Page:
Opening Remarks of Dr Shin Young-soo, WHO Regional Director for the Western Pacific at the Consultation on Measles Elimination and Hepatitis B Control-Final Session

Manila, Philippines
20 April 2012


Good morning. I am pleased to welcome you to this final day of the Consultation on Measles Elimination and Hepatitis B Control.

I am especially honoured to welcome our distinguished leaders from ministries of health who are joining us for today's programme.

Thank you all for investing time and effort to meet, discuss and — I hope — agree on the way forward to address the many critical topics on our agenda.

Your work has already produced impressive results. The Region is closing in on its measles elimination goal, and I wish to personally congratulate many countries for their determined efforts and successes.

In one of the largest campaigns ever, China vaccinated more than 100 million children across the country during 2010.

Measles virus circulated widely before the campaign, but now affects fewer than 3 of every million people per year.

Now China is focusing its efforts on counties that continue to report measles cases.

Japan experienced a serious measles outbreak in 2007 and 2008 and exported measles virus to many countries.

But Japan responded with resolve, implementing a tremendously successful five-year immunization and surveillance plan.

Now Japan's method for eliminating measles has been recognized by global experts as a potential model for other developed countries.

The Philippines suffered a measles epidemic in 2010 and 2011. Health authorities mounted a nationwide campaign from April to June last year.
Measles virus transmission seems to have stopped in all but a few provinces.

Follow up is needed in provinces where measles cases continue to occur, such as in Region 6.

Viet Nam also experienced a large outbreak in 2009 and 2010. Epidemiological data were used to identify the target age group, and a vaccination campaign was conducted in 2010 that reached 97% of children.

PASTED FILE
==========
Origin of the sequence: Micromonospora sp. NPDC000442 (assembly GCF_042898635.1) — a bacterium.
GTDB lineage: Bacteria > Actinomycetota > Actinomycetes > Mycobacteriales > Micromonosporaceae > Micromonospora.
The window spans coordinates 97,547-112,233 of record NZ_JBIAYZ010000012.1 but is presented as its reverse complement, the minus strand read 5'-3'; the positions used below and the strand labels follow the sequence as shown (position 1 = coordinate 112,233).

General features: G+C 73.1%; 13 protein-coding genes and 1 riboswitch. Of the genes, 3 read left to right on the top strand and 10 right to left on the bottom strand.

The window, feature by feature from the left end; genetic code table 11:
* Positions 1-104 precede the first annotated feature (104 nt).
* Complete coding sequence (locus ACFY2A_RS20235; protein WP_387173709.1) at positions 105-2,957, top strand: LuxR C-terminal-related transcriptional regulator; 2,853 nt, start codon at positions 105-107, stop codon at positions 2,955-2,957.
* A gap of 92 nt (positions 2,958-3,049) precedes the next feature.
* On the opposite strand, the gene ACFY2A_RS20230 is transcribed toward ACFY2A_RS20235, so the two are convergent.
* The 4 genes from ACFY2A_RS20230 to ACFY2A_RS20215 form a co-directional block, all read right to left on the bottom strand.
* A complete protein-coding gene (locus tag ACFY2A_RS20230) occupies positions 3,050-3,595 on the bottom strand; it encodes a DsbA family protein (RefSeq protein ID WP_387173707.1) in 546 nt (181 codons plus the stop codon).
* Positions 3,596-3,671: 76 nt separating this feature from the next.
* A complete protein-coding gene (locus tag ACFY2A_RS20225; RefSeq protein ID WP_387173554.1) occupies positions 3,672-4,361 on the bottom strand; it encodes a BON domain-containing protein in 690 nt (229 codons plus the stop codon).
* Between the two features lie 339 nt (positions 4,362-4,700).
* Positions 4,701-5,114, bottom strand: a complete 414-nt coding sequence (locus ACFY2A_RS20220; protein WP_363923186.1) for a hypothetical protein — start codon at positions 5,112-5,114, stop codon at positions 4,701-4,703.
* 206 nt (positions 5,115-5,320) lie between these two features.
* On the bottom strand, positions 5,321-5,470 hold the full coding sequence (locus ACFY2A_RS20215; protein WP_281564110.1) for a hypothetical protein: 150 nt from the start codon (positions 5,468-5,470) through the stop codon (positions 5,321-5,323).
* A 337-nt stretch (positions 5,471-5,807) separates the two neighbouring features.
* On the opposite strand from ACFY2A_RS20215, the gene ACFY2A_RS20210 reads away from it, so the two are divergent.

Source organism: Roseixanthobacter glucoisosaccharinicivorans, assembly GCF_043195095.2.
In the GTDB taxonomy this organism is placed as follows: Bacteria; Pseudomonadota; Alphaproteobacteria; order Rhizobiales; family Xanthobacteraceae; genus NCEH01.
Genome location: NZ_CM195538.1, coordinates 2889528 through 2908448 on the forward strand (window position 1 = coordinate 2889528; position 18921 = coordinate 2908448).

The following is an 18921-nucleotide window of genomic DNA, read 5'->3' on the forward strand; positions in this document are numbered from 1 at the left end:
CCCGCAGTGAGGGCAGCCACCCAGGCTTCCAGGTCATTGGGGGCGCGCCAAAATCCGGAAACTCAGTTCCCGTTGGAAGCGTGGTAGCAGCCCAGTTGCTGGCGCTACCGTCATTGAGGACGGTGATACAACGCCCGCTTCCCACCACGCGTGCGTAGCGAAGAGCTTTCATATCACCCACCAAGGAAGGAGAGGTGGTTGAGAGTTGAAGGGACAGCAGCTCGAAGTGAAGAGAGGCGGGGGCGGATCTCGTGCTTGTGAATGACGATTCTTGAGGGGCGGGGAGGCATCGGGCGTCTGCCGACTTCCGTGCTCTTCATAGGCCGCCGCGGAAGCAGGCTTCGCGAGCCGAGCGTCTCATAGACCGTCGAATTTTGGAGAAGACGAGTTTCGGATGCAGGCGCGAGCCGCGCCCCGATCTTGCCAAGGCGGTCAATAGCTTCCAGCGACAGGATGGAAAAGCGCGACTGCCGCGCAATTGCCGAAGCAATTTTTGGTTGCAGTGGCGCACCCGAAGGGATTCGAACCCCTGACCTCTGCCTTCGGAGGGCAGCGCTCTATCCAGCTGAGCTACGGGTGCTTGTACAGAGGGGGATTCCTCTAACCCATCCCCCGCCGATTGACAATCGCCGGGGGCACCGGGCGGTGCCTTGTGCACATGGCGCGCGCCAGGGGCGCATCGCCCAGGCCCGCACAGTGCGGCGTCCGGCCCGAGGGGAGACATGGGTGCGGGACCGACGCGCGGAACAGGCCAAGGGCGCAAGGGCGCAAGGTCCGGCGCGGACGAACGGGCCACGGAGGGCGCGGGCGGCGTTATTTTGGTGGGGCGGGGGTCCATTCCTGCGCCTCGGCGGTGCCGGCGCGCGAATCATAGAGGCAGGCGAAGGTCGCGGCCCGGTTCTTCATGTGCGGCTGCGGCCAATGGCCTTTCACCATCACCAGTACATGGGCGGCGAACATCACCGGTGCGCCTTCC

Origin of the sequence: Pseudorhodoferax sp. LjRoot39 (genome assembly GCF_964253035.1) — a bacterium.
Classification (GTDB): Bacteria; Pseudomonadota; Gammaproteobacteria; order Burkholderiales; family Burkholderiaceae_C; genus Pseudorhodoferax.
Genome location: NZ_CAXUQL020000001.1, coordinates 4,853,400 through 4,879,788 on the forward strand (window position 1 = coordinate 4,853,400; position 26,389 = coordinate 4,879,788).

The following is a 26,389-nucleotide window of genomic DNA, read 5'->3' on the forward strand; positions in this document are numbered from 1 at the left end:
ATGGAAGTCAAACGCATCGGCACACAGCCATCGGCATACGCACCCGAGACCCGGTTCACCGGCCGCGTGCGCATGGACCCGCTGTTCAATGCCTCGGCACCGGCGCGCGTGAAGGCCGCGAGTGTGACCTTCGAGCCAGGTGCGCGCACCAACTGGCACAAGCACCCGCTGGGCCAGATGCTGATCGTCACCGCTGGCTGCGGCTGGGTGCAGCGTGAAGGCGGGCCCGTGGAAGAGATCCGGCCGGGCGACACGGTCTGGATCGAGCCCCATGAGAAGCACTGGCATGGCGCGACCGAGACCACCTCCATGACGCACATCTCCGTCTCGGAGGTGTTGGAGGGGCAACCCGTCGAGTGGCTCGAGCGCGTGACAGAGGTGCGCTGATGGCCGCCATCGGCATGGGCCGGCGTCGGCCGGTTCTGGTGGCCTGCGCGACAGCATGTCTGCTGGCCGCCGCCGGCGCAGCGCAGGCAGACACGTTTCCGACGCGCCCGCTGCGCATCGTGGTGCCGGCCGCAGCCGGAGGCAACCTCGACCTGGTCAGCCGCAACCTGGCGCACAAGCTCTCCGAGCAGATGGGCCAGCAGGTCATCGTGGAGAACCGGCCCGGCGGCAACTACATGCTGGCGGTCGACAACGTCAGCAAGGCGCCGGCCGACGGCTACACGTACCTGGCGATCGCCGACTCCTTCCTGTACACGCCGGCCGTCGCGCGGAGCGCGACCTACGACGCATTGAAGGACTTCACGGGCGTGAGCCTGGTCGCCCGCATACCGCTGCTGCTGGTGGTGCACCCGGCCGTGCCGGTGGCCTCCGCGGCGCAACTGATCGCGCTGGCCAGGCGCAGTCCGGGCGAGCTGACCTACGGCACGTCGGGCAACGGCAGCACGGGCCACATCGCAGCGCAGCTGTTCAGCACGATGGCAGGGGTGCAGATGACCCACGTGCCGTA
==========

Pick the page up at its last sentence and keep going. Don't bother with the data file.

A year later, less than 20 laboratory-confirmed measles cases were reported, and no cases have been reported during the first quarter of 2012.

In 2010 and 2011, Cambodia also had an outbreak, but a vaccination campaign in February and November of last year seems to have stopped transmission. Still, surveillance must be improved to ensure success.

Papua New Guinea and the Lao People's Democratic Republic have not reported many measles cases for several years. Papua New Guinea conducts multi-antigen campaigns every two years to ensure equity of immunization coverage.

Lao health authorities conducted a highly successful campaign in November with both measles and rubella vaccine, vaccinating 97% of people up to age 19 against both diseases.

Mongolia has maintained high routine immunization coverage following its last vaccination campaign in 2007. As a result, no confirmed measles cases have been reported in the past two years.

The Republic of Korea, Brunei Darussalam, Hong Kong (China), Macao (China), Fiji and the other Pacific island countries and areas report few confirmed measles cases. And those that are reported are likely to be imported or import-related.

In all, at least 26 countries and areas may be ready for verification, and nearly all others are on track to eliminate measles this year.

The Western Pacific is on track to become the next WHO region to eliminate measles.

I have been briefed on your deliberations over the past three days on verification criteria and processes, measles elimination status, and proposals for achieving and sustaining measles elimination.

Today, you will share this information with the policy-makers and decision-makers from our Member States.

I am sure that by the close of today's consultation we will reach consensus and a shared commitment on the way forward.

Together we shall achieve the goal of measles elimination in the Western Pacific Region.

We also have a second regional immunization goal — hepatitis B control.

We have a milestone to reach this year, but the final goal does not yet have a target year.

Today, you will review recommendations from the Regional Hepatitis B Expert Resource Panel on a proposed target year and discuss whether it is feasible.

The goals of measles elimination and hepatitis B control were developed in the context of strengthening immunization programmes.

A third topic on today's agenda will review and discuss how the Decade of Vaccines Global Vaccine Action Plan can help accomplish these goals.

Our colleagues from headquarters will brief us on the current status of the Global Vaccine Action Plan in preparation for its presentation to the next World Health Assembly for endorsement.

This will be an ideal opportunity to provide comments and consider possible interventions during the World Health Assembly.

Again, I thank you for your commitment to fulfilling the resolutions of the Regional Committee of the Western Pacific to eliminate measles and control hepatitis B.

I wish you a productive final day of this important consultation, and look forward to its conclusive, goal-driven outcome.